Jurisdiction of the Court

The Superior Court of Justice in Ontario has inherent jurisdiction over criminal, civil, and family cases, arising from Ontario’s common law traditions. The Court’s inherent jurisdiction gives it authority to hear any matter that is not specifically assigned to another level of court. The Court also has authority over matters granted to it by federal and provincial statutes.

Criminal Jurisdiction

The Superior Court of Justice is a superior court of criminal jurisdiction. The Court has the power to try any indictable offence under the Criminal Code of Canada. However, the Superior Court generally only tries the most serious criminal offences. These include murder, manslaughter, drug trafficking, and other offences against the security of the state, or an attempt or conspiracy to commit one of these offences. An individual accused of any of these offences is tried by a judge of the Superior Court, sitting either with or without a jury.

The Superior Court also hears appeals from summary conviction cases heard in the Ontario Court of Justice.

Civil Jurisdiction

The Superior Court of Justice hears all civil proceedings in Ontario including commercial matters, personal injury, bankruptcy and insolvency cases, and litigation involving wills and estates.

The Superior Court also has some appellate jurisdiction under various statutes.

Family Jurisdiction

Since family law involves both federal and provincial statutes, jurisdiction over family proceedings in Ontario is divided between the Superior Court of Justice and the Ontario Court of Justice in most court locations. Both courts preside over child and spousal support and child custody and access; however, under federal law, the Superior Court has sole jurisdiction in all cases involving divorce and the division of property. Under provincial law, child protection and adoption cases must be commenced in the Ontario Court of Justice.

In 17 of the 52 Superior Court locations, this split jurisdiction has been unified by the Courts of Justice Act, which created the Family Court as a branch of the Superior Court. At any Family Court site, all family matters are heard, including divorce, division of property, child and spousal support, child custody and access, child protection, and adoption.

The Family Court was originally known as the “Unified Family Court,” and began as a pilot project in Hamilton in 1977. In 1995, Family Courts were established in Barrie (Central East Region), London (Southwest Region), and Kingston and Napanee (East Region). In 1999, the project expanded to include 12 more sites: Bracebridge, Cobourg, Durham Region, Lindsay, Newmarket, and Peterborough (Central East Region), Brockville, Cornwall, L’Orignal, Ottawa, and Perth (East Region), and St. Catharines (Central South Region).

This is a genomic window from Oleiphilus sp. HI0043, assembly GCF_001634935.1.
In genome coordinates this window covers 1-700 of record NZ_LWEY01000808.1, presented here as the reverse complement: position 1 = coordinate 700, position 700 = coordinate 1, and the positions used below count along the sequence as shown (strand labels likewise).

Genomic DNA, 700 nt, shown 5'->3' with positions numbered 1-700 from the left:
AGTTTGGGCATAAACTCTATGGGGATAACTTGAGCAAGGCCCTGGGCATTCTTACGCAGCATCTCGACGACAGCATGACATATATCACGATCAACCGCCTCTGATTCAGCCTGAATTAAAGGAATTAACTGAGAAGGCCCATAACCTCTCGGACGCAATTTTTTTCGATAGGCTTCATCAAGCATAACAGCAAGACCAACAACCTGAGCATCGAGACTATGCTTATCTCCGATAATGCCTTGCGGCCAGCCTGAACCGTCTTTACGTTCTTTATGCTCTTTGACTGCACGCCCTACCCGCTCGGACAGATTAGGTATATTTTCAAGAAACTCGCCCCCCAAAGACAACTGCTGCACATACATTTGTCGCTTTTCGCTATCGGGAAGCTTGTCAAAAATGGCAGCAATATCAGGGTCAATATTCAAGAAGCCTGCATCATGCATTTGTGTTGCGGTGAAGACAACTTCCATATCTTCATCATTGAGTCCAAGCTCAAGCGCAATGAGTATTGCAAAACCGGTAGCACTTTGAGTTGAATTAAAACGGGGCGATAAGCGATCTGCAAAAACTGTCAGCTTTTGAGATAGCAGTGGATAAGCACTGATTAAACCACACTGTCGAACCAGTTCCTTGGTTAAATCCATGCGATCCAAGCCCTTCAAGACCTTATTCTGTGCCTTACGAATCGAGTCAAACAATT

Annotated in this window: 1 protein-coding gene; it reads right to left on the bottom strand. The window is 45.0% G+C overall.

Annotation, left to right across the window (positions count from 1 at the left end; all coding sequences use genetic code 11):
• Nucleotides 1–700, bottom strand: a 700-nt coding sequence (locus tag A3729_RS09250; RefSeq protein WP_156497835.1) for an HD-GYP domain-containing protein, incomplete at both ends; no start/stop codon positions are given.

Divisional Court Jurisdiction

The Divisional Court is an appellate branch of the Superior Court. It functions as the primary forum for judicial review of government action in Ontario and hears statutory appeals from decisions of provincial administrative tribunals. In addition, the Divisional Court hears some family and civil appeals. Divisional Court proceedings are usually heard and decided by a panel of three judges but may be heard by a single judge in some circumstances.

Small Claims Court Jurisdiction

The Small Claims Court branch of the Superior Court of Justice is an extraordinarily busy court in Ontario, handling nearly half of all civil claims in the province. Approximately 45% of all civil cases heard in Ontario are commenced in the Small Claims Court.

The Small Claims Court provides an efficient and cost-effective forum for Ontarians to bring or defend civil claims seeking up to $25,000 in monetary or property damages.

Typically, deputy judges preside over proceedings in the Small Claims Court. Deputy judges are senior lawyers appointed for a three-year term by the Regional Senior Judge, with the approval of the Attorney General.  The Small Claims Court Administrative Judge and judges appointed to the Provincial Court (Civil Division) before September 1, 1990 may also hear Small Claims Court proceedings pursuant to s. 24(2) of the Courts of Justice Act. In addition, all Superior Court judges are also judges of the Small Claims Court.